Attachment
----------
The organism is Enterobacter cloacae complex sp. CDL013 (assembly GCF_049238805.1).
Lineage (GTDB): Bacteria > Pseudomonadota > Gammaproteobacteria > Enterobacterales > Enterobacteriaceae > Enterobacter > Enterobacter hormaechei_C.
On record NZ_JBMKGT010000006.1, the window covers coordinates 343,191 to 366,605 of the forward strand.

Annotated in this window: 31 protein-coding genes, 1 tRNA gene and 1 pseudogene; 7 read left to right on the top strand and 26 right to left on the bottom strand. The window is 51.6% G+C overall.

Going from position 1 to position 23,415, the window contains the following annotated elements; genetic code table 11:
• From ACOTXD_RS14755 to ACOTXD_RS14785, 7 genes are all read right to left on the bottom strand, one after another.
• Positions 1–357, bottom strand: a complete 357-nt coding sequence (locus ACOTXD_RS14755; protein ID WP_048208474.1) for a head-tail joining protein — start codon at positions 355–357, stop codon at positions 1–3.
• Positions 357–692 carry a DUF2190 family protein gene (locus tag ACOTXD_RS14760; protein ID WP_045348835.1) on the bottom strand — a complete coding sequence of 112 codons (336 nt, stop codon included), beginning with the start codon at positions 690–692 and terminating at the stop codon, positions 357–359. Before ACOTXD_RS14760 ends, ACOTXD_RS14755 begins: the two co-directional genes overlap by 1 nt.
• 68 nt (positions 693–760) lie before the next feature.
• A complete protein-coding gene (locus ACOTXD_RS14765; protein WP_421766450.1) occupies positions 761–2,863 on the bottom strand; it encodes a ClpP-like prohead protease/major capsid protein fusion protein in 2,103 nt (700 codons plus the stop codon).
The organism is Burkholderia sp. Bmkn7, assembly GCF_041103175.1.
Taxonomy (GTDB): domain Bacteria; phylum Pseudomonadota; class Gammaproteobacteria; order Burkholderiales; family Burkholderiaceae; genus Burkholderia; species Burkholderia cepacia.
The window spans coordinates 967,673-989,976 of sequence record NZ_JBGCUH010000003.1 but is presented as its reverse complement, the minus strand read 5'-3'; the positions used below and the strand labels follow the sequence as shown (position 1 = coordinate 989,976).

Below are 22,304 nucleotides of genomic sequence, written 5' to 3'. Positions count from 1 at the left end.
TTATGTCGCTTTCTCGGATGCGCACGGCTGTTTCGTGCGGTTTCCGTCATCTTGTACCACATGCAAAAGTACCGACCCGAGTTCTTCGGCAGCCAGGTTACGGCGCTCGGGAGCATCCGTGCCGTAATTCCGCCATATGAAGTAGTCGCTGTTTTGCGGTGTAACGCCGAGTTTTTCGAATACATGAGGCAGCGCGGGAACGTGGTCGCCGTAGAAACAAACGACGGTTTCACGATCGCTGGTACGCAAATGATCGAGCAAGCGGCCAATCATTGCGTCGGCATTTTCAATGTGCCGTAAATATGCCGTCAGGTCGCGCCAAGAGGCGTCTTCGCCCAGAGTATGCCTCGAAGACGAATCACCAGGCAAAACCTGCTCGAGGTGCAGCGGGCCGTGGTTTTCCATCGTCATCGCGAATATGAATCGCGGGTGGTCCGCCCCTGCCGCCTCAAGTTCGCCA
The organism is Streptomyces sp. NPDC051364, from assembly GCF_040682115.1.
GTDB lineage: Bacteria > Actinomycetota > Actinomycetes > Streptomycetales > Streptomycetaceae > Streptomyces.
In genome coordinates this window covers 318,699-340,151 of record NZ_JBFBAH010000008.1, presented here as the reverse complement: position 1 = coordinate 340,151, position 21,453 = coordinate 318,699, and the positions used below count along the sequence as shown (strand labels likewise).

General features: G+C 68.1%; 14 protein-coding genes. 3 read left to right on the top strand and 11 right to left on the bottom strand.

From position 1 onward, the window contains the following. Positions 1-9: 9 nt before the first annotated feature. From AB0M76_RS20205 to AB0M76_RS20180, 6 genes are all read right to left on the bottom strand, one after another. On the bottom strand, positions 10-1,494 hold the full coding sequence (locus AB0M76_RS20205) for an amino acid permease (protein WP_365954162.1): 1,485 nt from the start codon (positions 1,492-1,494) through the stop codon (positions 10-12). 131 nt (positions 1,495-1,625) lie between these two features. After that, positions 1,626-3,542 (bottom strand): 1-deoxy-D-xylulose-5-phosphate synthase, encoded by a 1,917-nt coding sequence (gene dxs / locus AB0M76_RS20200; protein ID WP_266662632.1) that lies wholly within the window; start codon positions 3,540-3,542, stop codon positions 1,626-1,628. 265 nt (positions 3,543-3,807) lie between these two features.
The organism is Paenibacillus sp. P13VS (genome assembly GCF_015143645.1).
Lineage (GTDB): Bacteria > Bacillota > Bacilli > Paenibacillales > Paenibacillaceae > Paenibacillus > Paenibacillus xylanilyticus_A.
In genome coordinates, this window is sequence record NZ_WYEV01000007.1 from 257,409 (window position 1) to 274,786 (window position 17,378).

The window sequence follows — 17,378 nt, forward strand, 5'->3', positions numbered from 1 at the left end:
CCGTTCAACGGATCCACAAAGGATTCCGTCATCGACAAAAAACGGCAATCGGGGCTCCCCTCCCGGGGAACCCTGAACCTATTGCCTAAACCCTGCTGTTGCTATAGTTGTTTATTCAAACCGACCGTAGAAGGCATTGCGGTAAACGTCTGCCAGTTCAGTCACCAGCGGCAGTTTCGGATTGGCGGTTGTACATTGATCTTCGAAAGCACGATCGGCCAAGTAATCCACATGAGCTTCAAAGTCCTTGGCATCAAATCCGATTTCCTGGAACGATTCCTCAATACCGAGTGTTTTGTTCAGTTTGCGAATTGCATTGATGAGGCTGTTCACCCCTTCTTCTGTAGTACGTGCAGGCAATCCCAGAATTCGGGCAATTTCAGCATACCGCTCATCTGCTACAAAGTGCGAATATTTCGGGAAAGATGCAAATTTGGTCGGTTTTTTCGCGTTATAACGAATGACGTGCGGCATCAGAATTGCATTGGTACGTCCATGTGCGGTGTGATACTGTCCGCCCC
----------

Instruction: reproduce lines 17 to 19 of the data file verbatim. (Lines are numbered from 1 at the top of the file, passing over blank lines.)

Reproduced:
GTDB lineage: Bacteria > Actinomycetota > Actinomycetes > Streptomycetales > Streptomycetaceae > Streptomyces.
In genome coordinates this window covers 318,699-340,151 of record NZ_JBFBAH010000008.1, presented here as the reverse complement: position 1 = coordinate 340,151, position 21,453 = coordinate 318,699, and the positions used below count along the sequence as shown (strand labels likewise).

General features: G+C 68.1%; 14 protein-coding genes. 3 read left to right on the top strand and 11 right to left on the bottom strand.